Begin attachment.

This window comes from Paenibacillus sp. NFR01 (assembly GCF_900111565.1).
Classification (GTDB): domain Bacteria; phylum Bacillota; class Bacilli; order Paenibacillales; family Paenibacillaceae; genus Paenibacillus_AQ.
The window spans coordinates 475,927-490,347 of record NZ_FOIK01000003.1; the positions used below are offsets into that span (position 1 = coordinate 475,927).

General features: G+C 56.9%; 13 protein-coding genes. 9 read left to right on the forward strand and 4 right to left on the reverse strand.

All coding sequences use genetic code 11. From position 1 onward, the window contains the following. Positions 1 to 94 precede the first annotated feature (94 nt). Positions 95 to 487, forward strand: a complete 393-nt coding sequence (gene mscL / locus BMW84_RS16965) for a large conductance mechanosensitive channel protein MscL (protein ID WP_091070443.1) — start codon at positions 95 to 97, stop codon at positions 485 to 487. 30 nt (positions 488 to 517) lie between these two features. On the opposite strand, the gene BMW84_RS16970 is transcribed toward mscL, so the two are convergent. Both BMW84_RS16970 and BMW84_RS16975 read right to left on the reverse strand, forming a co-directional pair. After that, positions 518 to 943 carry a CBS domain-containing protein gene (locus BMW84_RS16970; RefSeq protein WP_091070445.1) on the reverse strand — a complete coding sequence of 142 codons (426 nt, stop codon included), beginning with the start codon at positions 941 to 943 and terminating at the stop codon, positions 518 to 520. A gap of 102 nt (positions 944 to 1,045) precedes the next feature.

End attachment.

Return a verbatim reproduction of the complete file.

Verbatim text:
This window comes from Paenibacillus sp. NFR01 (assembly GCF_900111565.1).
Classification (GTDB): domain Bacteria; phylum Bacillota; class Bacilli; order Paenibacillales; family Paenibacillaceae; genus Paenibacillus_AQ.
The window spans coordinates 475,927-490,347 of record NZ_FOIK01000003.1; the positions used below are offsets into that span (position 1 = coordinate 475,927).

General features: G+C 56.9%; 13 protein-coding genes. 9 read left to right on the forward strand and 4 right to left on the reverse strand.

All coding sequences use genetic code 11. From position 1 onward, the window contains the following. Positions 1 to 94 precede the first annotated feature (94 nt). Positions 95 to 487, forward strand: a complete 393-nt coding sequence (gene mscL / locus BMW84_RS16965) for a large conductance mechanosensitive channel protein MscL (protein ID WP_091070443.1) — start codon at positions 95 to 97, stop codon at positions 485 to 487. 30 nt (positions 488 to 517) lie between these two features. On the opposite strand, the gene BMW84_RS16970 is transcribed toward mscL, so the two are convergent. Both BMW84_RS16970 and BMW84_RS16975 read right to left on the reverse strand, forming a co-directional pair. After that, positions 518 to 943 carry a CBS domain-containing protein gene (locus BMW84_RS16970; RefSeq protein WP_091070445.1) on the reverse strand — a complete coding sequence of 142 codons (426 nt, stop codon included), beginning with the start codon at positions 941 to 943 and terminating at the stop codon, positions 518 to 520. A gap of 102 nt (positions 944 to 1,045) precedes the next feature.